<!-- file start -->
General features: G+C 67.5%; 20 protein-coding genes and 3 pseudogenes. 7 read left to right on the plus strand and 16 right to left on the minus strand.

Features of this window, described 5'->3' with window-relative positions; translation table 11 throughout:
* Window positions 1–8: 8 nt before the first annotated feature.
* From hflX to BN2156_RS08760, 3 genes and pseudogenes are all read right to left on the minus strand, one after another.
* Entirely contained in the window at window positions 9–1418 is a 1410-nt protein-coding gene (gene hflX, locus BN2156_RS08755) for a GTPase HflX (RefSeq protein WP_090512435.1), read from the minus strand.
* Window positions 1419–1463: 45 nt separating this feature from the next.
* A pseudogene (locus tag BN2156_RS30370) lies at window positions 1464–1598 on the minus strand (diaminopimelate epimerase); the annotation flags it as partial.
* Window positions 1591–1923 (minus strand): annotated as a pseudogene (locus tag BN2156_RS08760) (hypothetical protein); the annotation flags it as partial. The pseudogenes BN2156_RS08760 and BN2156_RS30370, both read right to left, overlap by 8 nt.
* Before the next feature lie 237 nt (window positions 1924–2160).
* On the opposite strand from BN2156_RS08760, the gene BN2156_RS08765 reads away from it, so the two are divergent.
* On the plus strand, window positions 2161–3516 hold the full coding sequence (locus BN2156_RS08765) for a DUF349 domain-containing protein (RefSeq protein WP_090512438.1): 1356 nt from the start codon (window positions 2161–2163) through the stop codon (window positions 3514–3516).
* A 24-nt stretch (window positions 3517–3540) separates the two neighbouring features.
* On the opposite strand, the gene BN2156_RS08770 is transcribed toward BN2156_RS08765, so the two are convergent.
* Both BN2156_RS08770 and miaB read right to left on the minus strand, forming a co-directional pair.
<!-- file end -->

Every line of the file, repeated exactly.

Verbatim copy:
General features: G+C 67.5%; 20 protein-coding genes and 3 pseudogenes. 7 read left to right on the plus strand and 16 right to left on the minus strand.

Features of this window, described 5'->3' with window-relative positions; translation table 11 throughout:
* Window positions 1–8: 8 nt before the first annotated feature.
* From hflX to BN2156_RS08760, 3 genes and pseudogenes are all read right to left on the minus strand, one after another.
* Entirely contained in the window at window positions 9–1418 is a 1410-nt protein-coding gene (gene hflX, locus BN2156_RS08755) for a GTPase HflX (RefSeq protein WP_090512435.1), read from the minus strand.
* Window positions 1419–1463: 45 nt separating this feature from the next.
* A pseudogene (locus tag BN2156_RS30370) lies at window positions 1464–1598 on the minus strand (diaminopimelate epimerase); the annotation flags it as partial.
* Window positions 1591–1923 (minus strand): annotated as a pseudogene (locus tag BN2156_RS08760) (hypothetical protein); the annotation flags it as partial. The pseudogenes BN2156_RS08760 and BN2156_RS30370, both read right to left, overlap by 8 nt.
* Before the next feature lie 237 nt (window positions 1924–2160).
* On the opposite strand from BN2156_RS08760, the gene BN2156_RS08765 reads away from it, so the two are divergent.
* On the plus strand, window positions 2161–3516 hold the full coding sequence (locus BN2156_RS08765) for a DUF349 domain-containing protein (RefSeq protein WP_090512438.1): 1356 nt from the start codon (window positions 2161–2163) through the stop codon (window positions 3514–3516).
* A 24-nt stretch (window positions 3517–3540) separates the two neighbouring features.
* On the opposite strand, the gene BN2156_RS08770 is transcribed toward BN2156_RS08765, so the two are convergent.
* Both BN2156_RS08770 and miaB read right to left on the minus strand, forming a co-directional pair.